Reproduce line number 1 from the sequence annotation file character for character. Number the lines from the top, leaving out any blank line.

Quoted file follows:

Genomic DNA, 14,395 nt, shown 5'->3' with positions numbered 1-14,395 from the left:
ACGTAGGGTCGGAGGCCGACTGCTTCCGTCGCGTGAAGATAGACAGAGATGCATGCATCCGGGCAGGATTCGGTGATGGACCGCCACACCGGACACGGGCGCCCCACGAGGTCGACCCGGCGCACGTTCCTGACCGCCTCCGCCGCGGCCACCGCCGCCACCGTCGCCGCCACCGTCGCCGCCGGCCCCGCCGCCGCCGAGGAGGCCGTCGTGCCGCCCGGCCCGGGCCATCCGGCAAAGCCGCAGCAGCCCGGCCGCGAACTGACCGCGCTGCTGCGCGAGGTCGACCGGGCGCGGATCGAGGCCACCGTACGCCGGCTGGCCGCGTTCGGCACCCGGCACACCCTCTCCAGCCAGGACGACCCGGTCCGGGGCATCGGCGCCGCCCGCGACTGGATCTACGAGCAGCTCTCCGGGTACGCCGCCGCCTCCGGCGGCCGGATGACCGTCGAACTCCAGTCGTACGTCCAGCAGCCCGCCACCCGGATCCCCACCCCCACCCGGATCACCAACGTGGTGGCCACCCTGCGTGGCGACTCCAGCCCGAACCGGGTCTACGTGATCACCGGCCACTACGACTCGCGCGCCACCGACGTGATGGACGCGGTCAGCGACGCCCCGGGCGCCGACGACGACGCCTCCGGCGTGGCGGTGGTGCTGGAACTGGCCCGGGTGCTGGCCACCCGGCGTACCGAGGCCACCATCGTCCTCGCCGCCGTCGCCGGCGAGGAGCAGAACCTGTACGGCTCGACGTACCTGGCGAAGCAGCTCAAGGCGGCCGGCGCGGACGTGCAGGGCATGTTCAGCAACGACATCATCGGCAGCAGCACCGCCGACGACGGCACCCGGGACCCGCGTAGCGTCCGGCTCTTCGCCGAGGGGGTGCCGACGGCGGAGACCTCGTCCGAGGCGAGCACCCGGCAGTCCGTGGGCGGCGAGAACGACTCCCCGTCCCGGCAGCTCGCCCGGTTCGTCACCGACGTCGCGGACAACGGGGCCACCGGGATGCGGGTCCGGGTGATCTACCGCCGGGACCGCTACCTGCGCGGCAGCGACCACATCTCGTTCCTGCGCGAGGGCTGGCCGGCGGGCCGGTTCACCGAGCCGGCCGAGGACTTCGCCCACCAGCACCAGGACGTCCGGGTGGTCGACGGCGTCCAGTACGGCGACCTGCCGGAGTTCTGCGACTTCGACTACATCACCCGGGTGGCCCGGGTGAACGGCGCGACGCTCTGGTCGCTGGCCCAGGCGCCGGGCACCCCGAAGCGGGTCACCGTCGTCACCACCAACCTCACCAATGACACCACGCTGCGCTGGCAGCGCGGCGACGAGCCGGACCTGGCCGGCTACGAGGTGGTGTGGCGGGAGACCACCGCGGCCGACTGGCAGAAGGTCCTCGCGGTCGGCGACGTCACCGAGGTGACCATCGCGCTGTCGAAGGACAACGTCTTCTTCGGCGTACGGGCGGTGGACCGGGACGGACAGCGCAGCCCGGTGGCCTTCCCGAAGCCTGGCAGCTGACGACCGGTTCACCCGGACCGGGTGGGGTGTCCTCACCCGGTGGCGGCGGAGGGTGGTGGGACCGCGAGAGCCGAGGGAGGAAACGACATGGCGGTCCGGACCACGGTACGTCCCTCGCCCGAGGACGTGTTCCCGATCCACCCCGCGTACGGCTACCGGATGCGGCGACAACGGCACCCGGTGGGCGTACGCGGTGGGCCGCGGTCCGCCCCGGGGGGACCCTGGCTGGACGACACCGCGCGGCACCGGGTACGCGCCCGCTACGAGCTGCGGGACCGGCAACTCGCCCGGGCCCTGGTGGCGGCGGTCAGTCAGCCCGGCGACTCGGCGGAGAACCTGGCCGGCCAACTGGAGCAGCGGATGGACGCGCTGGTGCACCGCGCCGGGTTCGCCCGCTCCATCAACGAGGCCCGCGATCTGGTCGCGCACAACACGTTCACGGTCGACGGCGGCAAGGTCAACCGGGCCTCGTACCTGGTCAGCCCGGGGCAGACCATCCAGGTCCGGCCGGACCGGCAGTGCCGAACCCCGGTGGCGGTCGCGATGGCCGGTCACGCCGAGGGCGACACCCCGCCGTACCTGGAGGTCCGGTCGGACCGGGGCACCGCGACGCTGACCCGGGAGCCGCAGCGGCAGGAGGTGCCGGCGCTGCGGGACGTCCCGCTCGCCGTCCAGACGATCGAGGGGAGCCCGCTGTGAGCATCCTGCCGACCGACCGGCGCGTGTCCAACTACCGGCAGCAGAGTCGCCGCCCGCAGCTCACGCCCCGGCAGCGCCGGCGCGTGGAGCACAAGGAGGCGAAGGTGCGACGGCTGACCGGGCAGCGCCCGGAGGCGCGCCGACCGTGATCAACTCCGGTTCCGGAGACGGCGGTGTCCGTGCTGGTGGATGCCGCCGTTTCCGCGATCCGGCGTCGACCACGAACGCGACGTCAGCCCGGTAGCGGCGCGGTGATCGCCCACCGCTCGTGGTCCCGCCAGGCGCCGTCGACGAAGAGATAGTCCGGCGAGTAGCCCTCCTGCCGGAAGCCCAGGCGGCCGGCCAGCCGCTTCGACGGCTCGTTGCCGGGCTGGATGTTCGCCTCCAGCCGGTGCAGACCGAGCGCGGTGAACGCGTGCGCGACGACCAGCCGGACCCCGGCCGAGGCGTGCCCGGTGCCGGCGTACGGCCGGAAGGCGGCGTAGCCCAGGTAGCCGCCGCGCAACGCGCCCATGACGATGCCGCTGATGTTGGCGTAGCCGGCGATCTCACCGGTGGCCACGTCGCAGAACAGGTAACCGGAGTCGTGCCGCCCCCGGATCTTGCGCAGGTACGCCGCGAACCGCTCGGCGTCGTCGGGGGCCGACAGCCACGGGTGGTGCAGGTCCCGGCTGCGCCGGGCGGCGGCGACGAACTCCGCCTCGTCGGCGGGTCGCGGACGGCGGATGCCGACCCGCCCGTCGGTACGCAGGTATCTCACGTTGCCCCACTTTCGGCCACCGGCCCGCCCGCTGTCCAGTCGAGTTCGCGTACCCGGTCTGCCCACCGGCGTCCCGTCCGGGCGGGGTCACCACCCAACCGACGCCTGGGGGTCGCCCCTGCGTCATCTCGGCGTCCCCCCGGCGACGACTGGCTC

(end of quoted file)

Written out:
Genomic DNA, 14,395 nt, shown 5'->3' with positions numbered 1-14,395 from the left: